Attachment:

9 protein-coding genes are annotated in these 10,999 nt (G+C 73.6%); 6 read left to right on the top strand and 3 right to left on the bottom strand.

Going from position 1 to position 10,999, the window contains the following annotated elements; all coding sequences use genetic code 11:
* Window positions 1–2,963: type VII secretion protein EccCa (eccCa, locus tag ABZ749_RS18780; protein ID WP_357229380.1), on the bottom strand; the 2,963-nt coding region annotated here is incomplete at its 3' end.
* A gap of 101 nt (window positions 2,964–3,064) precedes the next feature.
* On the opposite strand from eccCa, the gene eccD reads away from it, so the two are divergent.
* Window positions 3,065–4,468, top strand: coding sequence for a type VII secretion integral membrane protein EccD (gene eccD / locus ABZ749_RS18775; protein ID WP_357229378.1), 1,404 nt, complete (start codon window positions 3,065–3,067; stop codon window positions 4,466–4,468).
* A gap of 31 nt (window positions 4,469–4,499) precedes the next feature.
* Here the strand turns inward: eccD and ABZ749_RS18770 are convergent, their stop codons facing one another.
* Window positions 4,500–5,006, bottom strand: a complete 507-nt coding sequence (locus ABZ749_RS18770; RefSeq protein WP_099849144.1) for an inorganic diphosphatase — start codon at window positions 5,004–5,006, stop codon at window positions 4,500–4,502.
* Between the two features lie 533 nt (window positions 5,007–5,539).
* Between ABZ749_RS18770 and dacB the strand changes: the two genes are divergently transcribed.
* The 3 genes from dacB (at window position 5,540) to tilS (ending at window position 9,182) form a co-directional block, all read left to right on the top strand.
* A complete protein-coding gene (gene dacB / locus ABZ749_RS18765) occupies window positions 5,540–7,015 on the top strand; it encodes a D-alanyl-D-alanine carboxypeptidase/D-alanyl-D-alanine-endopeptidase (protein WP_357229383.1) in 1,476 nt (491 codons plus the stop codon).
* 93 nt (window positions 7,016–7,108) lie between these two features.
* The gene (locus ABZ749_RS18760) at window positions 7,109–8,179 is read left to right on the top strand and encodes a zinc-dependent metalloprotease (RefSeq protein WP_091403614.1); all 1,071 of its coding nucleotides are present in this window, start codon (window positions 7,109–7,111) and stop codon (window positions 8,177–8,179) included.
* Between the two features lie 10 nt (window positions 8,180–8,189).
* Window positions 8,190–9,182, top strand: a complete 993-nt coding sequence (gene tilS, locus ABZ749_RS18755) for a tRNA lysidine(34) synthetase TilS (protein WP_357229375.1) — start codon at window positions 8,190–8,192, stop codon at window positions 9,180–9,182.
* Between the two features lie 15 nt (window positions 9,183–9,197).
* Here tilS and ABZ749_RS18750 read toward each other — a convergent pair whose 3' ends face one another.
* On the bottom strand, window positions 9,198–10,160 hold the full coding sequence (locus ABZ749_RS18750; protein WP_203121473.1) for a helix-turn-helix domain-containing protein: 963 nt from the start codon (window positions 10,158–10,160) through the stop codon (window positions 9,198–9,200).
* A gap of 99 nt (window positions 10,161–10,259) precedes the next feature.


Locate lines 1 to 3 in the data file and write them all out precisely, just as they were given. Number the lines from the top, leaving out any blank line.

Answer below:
9 protein-coding genes are annotated in these 10,999 nt (G+C 73.6%); 6 read left to right on the top strand and 3 right to left on the bottom strand.

Going from position 1 to position 10,999, the window contains the following annotated elements; all coding sequences use genetic code 11:
* Window positions 1–2,963: type VII secretion protein EccCa (eccCa, locus tag ABZ749_RS18780; protein ID WP_357229380.1), on the bottom strand; the 2,963-nt coding region annotated here is incomplete at its 3' end.